Kind to be Cruel?

I’ve heard the following quite a bit lately: “If you really cared about LGBT people, then you’d spend your time encouraging them to repent of their sins; otherwise you are condemning them.” The corollary to this notion is that true Christian love for your fellow man can only really be expressed by constantly reminding them of their sinful nature. It’s an interesting notion, but only if one is ignorant of Job.

Let’s set aside the history of Job and his accusing friends (although we probably shouldn’t) and focus on God and Satan in the beginning. The word here translated as Satan means something like “the accuser.” Sort of like a prosecutor, the accuser’s job is to point out the faults of a person before God. And that is what Satan proceeds to do, pointing out that Job is faithful because Job is living the good life. Take it away and Job’s righteousness will evaporate. Whether or not that happens (read Job to find out), the key thing to take away here is that the person who spends their time pointing out sins is Satan.

This is because Satan wants us to despair. If all we know of ourselves is our sins, the weight of our foolishness or our infamy is too much. This is why the law is death; because it only shows us how much we’ve failed God, others, and ourselves.

Luckily, we are Christians. And through Christ’s Atonement, we believe that we can be forgiven of our sins and, over time, become a little less sinful. But, like the poor, our sins are always with us. Repentance is the work of a lifetime.

Is it wrong to note that people are sinners? Of course not. But it is also banal. We are, all of us, sinners and most of us know it. Is it wrong to point out how other, specific people are sinning? Well, there are admonitions about motes and beams, as well as general gossip, that would seem to indicate yes. It is the work of an individual to work out their salvation with fear and trembling before God. Maybe God has called upon you to rebuke with sharpness, but betimes means “early” not “often.” And, in any case, God has sufficient power to instill guilt in a person without your say-so.

The preaching of the Gospel is the Good News and the good news is not that you or anybody else is a sinner. It is rather that Christ is not and, through him, our weaknesses can become strengths. It is only Satan who would have us dwell exclusively on our sins and it is the work of Satan to stand in accusation of another. God alone is the Judge.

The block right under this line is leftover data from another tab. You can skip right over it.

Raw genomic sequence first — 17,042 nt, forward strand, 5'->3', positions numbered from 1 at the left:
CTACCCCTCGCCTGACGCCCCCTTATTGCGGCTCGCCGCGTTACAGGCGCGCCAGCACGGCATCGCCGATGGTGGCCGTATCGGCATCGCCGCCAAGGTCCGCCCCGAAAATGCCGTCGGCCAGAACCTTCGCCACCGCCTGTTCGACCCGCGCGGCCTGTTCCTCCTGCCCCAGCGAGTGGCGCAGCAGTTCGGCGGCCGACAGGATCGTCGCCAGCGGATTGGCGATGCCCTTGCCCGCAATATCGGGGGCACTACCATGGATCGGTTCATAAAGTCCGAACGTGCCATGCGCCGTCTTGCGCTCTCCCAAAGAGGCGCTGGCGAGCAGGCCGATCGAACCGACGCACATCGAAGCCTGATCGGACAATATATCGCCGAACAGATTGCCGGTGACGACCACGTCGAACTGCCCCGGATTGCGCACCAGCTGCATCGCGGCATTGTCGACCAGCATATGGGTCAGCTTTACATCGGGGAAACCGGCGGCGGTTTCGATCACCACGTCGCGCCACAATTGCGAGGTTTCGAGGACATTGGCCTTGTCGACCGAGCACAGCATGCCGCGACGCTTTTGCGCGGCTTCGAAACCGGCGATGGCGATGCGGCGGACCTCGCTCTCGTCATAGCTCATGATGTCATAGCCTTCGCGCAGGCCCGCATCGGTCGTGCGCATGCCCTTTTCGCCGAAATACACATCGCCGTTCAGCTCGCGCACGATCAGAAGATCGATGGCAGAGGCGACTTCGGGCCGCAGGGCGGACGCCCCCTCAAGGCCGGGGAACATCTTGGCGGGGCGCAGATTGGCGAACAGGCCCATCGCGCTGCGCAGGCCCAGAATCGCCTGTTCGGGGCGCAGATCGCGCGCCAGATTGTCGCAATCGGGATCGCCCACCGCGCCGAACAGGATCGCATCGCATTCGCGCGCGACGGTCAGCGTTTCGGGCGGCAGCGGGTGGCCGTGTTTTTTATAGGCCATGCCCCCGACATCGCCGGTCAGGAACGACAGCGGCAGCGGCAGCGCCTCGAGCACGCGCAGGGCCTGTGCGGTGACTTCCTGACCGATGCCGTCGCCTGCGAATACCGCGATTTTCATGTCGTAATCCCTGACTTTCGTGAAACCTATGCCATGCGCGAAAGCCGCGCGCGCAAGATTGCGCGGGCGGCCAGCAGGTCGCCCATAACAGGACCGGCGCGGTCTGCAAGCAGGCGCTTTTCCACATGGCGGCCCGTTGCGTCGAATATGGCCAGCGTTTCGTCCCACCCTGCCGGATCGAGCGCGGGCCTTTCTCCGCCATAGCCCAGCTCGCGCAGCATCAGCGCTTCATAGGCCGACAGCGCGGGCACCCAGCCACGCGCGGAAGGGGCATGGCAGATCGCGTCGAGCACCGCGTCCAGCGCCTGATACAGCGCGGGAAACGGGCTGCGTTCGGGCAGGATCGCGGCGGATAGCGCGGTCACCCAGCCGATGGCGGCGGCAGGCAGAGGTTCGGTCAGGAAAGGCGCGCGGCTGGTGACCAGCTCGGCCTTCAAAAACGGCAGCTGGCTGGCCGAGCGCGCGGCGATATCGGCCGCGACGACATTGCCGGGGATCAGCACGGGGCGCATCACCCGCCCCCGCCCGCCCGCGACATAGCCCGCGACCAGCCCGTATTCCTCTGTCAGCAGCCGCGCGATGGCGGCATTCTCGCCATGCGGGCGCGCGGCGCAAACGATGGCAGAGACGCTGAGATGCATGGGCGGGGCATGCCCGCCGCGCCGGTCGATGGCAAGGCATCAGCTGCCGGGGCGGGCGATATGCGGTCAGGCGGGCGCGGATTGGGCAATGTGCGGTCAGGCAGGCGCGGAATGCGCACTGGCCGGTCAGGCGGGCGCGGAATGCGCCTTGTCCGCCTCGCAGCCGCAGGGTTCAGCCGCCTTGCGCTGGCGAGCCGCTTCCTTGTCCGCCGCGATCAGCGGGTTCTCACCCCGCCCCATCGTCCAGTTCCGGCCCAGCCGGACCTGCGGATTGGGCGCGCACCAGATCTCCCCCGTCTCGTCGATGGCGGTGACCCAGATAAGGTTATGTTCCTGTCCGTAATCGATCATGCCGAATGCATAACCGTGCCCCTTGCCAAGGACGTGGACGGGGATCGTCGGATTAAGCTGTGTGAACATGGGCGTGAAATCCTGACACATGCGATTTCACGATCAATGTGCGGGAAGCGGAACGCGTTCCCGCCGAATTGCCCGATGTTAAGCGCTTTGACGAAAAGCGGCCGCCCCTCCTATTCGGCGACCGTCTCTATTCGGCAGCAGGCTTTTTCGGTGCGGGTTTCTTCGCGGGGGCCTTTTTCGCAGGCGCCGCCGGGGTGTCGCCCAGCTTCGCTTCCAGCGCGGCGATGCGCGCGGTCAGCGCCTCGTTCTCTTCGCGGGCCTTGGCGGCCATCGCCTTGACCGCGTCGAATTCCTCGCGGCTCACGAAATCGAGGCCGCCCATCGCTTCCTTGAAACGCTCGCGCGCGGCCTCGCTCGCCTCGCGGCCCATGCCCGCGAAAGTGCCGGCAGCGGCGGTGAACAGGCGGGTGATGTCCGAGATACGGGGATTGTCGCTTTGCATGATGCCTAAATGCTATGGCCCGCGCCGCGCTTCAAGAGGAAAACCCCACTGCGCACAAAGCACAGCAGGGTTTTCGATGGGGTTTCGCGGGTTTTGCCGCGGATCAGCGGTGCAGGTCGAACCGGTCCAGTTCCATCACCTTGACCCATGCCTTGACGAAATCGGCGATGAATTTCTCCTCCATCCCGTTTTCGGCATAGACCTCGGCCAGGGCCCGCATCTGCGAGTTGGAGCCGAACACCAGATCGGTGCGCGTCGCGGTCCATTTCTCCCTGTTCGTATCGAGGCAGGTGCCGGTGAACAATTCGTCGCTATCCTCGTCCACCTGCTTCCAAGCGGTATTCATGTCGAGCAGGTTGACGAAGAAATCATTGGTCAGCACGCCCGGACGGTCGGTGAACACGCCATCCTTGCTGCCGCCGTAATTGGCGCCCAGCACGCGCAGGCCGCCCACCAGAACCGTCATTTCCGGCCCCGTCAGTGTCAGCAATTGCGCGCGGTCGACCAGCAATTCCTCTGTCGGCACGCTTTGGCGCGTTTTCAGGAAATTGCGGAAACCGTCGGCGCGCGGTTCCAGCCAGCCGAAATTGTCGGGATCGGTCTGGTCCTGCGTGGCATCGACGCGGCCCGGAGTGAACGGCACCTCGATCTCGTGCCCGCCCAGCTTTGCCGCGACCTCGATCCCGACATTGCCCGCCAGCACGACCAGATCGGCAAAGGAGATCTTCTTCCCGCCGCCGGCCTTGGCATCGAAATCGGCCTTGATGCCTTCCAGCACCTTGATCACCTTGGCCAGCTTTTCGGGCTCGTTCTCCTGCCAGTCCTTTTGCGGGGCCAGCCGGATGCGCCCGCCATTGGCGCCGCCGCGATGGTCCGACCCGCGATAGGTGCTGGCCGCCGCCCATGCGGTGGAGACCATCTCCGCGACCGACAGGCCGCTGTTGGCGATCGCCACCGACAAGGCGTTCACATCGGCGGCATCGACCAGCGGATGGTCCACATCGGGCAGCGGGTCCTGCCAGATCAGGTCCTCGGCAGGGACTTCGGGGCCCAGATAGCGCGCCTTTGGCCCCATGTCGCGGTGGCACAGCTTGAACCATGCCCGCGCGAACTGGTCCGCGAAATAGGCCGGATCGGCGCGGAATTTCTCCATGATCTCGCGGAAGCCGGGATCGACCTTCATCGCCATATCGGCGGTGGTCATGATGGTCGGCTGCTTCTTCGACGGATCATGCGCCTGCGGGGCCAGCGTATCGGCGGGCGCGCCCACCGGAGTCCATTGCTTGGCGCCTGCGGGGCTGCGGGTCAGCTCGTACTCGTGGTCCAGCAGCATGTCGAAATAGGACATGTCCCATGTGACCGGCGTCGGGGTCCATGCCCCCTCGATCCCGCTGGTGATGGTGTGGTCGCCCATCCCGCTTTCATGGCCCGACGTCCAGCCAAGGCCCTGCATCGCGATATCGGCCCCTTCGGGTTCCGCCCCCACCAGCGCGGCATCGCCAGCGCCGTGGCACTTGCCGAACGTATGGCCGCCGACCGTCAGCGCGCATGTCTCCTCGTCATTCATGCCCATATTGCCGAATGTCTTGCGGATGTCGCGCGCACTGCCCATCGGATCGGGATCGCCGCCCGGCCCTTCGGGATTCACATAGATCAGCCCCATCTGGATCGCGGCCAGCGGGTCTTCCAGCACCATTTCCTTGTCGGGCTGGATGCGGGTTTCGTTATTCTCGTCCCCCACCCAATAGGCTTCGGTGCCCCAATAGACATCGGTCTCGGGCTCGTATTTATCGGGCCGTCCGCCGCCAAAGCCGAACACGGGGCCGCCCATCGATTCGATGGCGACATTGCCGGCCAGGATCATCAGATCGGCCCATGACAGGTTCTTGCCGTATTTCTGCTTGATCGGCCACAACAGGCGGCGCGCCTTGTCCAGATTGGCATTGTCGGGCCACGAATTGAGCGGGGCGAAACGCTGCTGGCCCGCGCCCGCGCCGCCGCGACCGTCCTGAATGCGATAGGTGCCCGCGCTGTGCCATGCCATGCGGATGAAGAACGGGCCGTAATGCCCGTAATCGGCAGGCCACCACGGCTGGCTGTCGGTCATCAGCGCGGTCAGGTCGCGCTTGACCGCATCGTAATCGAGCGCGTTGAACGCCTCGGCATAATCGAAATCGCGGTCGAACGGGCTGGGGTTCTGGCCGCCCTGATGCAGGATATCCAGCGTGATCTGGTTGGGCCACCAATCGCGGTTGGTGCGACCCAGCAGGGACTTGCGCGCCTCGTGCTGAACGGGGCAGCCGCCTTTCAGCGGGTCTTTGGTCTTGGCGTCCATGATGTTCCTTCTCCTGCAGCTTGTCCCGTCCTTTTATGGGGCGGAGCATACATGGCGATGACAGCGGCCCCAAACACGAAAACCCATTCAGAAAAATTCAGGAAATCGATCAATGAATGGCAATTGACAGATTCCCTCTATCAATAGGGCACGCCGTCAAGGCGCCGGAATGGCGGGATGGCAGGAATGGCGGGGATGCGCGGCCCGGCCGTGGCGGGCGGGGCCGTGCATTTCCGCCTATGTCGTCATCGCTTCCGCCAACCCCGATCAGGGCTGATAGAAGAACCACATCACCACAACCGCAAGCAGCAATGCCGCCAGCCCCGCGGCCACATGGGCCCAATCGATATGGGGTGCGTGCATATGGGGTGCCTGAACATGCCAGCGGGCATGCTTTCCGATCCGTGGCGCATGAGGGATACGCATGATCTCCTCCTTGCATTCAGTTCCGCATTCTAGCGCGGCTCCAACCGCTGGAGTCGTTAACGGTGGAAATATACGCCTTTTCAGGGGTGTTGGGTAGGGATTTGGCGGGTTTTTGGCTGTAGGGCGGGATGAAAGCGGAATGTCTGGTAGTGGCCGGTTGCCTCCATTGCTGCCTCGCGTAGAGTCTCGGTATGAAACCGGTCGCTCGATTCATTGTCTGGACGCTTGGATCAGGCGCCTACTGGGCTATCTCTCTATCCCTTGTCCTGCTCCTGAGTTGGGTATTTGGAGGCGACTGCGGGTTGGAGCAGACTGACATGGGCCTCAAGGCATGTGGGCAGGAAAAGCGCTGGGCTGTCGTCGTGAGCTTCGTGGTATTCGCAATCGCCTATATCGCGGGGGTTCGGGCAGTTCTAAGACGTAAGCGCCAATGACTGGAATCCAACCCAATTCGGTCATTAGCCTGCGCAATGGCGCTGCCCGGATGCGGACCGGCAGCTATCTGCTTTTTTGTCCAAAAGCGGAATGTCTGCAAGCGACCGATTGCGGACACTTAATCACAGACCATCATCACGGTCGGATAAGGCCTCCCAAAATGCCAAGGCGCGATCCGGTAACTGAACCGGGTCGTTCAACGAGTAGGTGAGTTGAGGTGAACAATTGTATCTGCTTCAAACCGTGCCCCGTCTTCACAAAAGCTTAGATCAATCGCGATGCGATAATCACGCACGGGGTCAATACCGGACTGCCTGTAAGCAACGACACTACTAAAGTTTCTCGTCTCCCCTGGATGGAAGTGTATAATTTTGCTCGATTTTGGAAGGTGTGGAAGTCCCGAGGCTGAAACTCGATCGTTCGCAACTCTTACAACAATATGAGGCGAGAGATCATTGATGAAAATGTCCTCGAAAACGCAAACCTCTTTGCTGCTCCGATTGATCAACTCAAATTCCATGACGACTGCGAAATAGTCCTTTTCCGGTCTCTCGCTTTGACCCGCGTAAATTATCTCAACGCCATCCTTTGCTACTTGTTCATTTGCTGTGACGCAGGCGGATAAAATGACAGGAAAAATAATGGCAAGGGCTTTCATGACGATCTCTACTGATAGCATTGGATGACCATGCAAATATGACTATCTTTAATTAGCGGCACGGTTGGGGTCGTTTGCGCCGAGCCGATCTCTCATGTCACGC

Comments

  1. Having written all that, it strikes me that what I write could be taken to mean that people should not seek succor or relief when they are mistreated. That is not my intent. Anyone, of course, should be allowed the opportunity to seek redress for wrongs done unto them. But, again, it is important to remember that the ultimate Judge of these things is God.

  2. Happy Hubby says:

    I like the tweet from Sistas in Zion that essentially said, “there is a lot more hetero sex going on outside of marriage even with members, so why are we talking so much about gays if the two are equal?”

    So why are we not spending as much time talking about straight people having sex outside of marriage?

    This reminds me of the book “A Year of Living Biblically” where A. J. Jacobs realizes he is supposed to stone adulterers. In order to comply, he finds the very smallest pebble he can and gently tosses it at someone he thinks is an adulterer where the person being “stoned” didn’t even notice. Check that item off the list.

  3. Billy Possum says:

    “God has sufficient power to instill guilt in a person without your say-so.”

    This is exactly right. Judging others as though one were God – the only one qualified to judge – is hubris. We see that fault repeated over and over in scripture (and literature generally): Lucifer, the Pharisees, the wicked servant-creditor. Judgment is really a terrible, stressful, painful, life-negating exercise. It’s better to let God handle it almost all the time, and stick with love, which is the fun part of living.

  4. Dark Traveler says:

    Thank you. As the saying goes, “Don’t judge me because I sin differently than you. “

  5. Eric Facer says:

    There is another point I believe should be made in the situation you describe: Is the accuser in this instance 100% convinced, beyond a shadow of a doubt and in their heart of hearts, that same-sex attraction, when acted upon by a couple lawfully married, is a sin, is abhorrent in the sight of God?

    If you reflexively accept the church’s position on this issue, then this question will be lost on you. But if you acknowledge that church leaders in the past have confused culture with doctrine when issuing edicts (e.g., women should not work outside the home) and that this issue is qualitatively different from a black and white scenario like adultery or child abuse, then you should hesitate to pass judgment.

    Listen, I realize this is a really, really tough issue for the church. And, to be honest, it’s tough one for me, too. But that very difficulty, that complexity, should give us pause before we, as individual members, suggest to someone with a same-sex attraction that they need to refrain from acting upon it. (Hell, it should tell us to keep our mouth shut!)

  6. John: Excellent post. The way I see it, someone else’s sins are rarely my concern. I’m not a bishop and my children are too young to sin. My only job is to invite others to come unto Christ and not worry about what particular sins they might be burdened with.

    Happy Hubby: I think part of the difference is that you rarely hear from people defending sex outside of marriage from within the Church.

  7. Hi BCC writers, can I make a request that I think could be cool?